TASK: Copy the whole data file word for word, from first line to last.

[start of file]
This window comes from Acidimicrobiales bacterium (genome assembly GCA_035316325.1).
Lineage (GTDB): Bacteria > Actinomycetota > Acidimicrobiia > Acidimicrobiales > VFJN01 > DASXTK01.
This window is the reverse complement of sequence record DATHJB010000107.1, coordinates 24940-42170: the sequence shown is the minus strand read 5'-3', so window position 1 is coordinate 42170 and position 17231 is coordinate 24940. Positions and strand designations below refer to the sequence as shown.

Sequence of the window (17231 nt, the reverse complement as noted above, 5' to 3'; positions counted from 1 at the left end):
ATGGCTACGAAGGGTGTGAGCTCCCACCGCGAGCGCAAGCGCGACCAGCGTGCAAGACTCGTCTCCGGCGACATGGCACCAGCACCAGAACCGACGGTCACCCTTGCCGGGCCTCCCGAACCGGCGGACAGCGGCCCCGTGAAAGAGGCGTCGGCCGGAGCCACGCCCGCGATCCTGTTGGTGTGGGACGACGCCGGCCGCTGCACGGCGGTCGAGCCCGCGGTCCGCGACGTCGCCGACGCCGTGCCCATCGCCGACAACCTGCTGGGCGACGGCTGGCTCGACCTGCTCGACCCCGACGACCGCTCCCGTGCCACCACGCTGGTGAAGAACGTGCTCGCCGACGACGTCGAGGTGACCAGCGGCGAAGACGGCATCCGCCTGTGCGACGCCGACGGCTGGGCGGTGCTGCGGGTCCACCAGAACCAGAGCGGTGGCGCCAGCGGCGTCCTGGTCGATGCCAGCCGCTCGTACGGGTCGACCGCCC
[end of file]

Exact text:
This window comes from Acidimicrobiales bacterium (genome assembly GCA_035316325.1).
Lineage (GTDB): Bacteria > Actinomycetota > Acidimicrobiia > Acidimicrobiales > VFJN01 > DASXTK01.
This window is the reverse complement of sequence record DATHJB010000107.1, coordinates 24940-42170: the sequence shown is the minus strand read 5'-3', so window position 1 is coordinate 42170 and position 17231 is coordinate 24940. Positions and strand designations below refer to the sequence as shown.

Sequence of the window (17231 nt, the reverse complement as noted above, 5' to 3'; positions counted from 1 at the left end):
ATGGCTACGAAGGGTGTGAGCTCCCACCGCGAGCGCAAGCGCGACCAGCGTGCAAGACTCGTCTCCGGCGACATGGCACCAGCACCAGAACCGACGGTCACCCTTGCCGGGCCTCCCGAACCGGCGGACAGCGGCCCCGTGAAAGAGGCGTCGGCCGGAGCCACGCCCGCGATCCTGTTGGTGTGGGACGACGCCGGCCGCTGCACGGCGGTCGAGCCCGCGGTCCGCGACGTCGCCGACGCCGTGCCCATCGCCGACAACCTGCTGGGCGACGGCTGGCTCGACCTGCTCGACCCCGACGACCGCTCCCGTGCCACCACGCTGGTGAAGAACGTGCTCGCCGACGACGTCGAGGTGACCAGCGGCGAAGACGGCATCCGCCTGTGCGACGCCGACGGCTGGGCGGTGCTGCGGGTCCACCAGAACCAGAGCGGTGGCGCCAGCGGCGTCCTGGTCGATGCCAGCCGCTCGTACGGGTCGACCGCCC